In a reverse exchange, the relinquished property must be identified within 45 days of transferring the replacement property, and the EAT has 180 days to transfer the replacement property to the investor.

The safe harbor for reverse exchanges, which permits all kinds of contractual or legal relationships, illustrates the IRS' ability to ensure certain results. The following circumstances illustrate some of the more commonly encountered and permissible contractual relationships:

  • Guarantees are permitted. The investor can guarantee some obligations of the EAT, such as debt or protection against expenses.
  • Debt can be extended. The investor can loan money to the EAT.
  • Leasing permitted. The EAT can lease the replacement property to the investor.
  • Management of property. The investor can contract with the EAT to manage the replacement property or supervise improvements to the property.

In the safe harbor, the IRS is showing a practical side by allowing a variety of circumstances to be used. These permissible circumstances are commonly encountered in the marketplace, so the IRS is trying to permit common financial and business tools while at the same time allowing the parties to accomplish a tax-free reverse exchange.

The IRS has made clear that reverse exchanges can occur outside of the safe harbor, but most real estate investors and their advisors prefer the definite guidance offered by the safe harbor. In cases where the United States Tax Court approved a reverse exchange outside of the safe harbor, the essential issue was whether the third-party accommodation party had the benefits and burdens of ownership.

The use of single-member LLCs to hold title to real property is another development involving reverse exchanges. Single-member LLCs are disregarded for tax purposes. Additionally, newer series LLCs are seen as suitable ownership vehicles for the replacement property.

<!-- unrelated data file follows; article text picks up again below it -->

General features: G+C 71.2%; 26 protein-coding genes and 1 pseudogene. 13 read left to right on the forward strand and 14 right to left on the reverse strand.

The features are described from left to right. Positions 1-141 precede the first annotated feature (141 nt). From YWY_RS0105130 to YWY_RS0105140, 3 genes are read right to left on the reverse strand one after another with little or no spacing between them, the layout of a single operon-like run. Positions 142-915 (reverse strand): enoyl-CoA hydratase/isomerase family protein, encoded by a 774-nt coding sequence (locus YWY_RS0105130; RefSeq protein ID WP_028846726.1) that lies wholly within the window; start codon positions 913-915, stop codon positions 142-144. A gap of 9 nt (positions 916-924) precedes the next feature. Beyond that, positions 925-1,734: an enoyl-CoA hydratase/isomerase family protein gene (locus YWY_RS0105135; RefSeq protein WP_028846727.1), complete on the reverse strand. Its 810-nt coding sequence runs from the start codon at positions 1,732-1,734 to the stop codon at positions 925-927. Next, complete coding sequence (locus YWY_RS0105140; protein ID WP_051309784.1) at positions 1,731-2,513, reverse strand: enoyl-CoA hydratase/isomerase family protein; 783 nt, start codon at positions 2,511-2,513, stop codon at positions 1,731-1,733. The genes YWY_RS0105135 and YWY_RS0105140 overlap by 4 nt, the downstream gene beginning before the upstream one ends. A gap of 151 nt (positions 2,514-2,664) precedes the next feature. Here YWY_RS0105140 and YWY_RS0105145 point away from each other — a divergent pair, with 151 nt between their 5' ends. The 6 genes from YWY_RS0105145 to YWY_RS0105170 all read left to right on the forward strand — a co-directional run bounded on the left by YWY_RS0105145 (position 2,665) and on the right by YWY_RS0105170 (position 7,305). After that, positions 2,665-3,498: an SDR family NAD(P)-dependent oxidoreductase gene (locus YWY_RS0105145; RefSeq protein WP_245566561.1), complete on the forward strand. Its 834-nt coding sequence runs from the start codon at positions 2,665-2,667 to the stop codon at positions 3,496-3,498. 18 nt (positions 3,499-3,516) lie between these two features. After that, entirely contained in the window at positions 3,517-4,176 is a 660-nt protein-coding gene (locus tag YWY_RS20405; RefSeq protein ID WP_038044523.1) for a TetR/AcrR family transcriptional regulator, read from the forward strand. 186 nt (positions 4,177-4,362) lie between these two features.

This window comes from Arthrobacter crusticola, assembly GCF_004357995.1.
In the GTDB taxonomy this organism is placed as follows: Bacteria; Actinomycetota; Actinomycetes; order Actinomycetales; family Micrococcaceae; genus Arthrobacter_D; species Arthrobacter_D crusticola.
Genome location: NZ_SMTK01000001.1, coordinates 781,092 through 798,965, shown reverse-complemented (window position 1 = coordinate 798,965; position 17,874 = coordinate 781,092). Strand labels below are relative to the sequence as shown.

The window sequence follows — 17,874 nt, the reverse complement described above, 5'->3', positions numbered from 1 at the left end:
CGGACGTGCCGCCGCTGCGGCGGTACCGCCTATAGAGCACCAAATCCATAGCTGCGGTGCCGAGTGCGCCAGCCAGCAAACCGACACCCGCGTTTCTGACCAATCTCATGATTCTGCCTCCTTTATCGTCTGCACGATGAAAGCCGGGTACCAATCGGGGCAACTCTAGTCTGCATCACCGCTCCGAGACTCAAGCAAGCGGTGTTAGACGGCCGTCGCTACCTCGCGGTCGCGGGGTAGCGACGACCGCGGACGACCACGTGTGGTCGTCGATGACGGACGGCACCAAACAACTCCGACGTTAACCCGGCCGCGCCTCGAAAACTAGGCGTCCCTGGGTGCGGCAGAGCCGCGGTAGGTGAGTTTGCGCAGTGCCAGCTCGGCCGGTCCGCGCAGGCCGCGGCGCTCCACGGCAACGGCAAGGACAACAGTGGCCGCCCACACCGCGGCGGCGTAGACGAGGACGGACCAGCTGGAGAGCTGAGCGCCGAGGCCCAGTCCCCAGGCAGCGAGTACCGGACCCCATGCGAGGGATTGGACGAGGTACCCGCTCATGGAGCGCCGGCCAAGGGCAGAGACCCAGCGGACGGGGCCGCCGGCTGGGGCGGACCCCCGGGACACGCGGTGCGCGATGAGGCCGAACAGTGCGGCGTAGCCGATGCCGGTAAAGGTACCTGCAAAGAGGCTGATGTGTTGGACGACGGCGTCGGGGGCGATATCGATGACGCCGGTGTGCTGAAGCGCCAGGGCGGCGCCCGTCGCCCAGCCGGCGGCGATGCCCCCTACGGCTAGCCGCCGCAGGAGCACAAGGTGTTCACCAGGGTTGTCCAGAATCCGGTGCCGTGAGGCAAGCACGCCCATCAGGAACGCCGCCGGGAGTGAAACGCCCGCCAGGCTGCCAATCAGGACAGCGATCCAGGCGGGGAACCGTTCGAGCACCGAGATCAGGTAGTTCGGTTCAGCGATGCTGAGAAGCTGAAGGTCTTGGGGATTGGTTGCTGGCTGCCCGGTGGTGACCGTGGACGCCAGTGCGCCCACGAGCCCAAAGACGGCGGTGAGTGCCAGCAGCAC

Tenants in Common Arrangements

Rather than having separate interests, an investor might want to acquire replacement property with others and contemplate acquiring an LLC interest in an entity that owns the property. Unfortunately, since the LLC is not considered real property, the exchanges previously outlined will not apply. The investor must acquire an interest in real property, not an interest in an entity that owns the real property.

In this situation, the usual arrangement is for the investing group to enter into a tenants in common (TIC) arrangement, with each investing person acquiring an undivided interest in the property. TICs are structured to avoid partnership status. Cash distributions must be distributed pro-rata, tax allocations are pro-rata, and carried interests are not permitted.

A variation for co-ownership form is the Delaware Statutory Trust, which is attractive for persons not wanting management responsibility.

Nothing in TG should be considered legal advice. For advice or representation on specific matters, consult an attorney.​

Elliott (bill@wdelliottlaw.com) is a Dallas tax attorney, Board Certified, Tax Law; Board Certified, Estate Planning & Probate; Texas Board of Legal Specialization; and Fellow American College of Tax Counsel.

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Diving Deeper into Like-Kind ExchangesDiving Deeper into Like-Kind ExchangesTaxes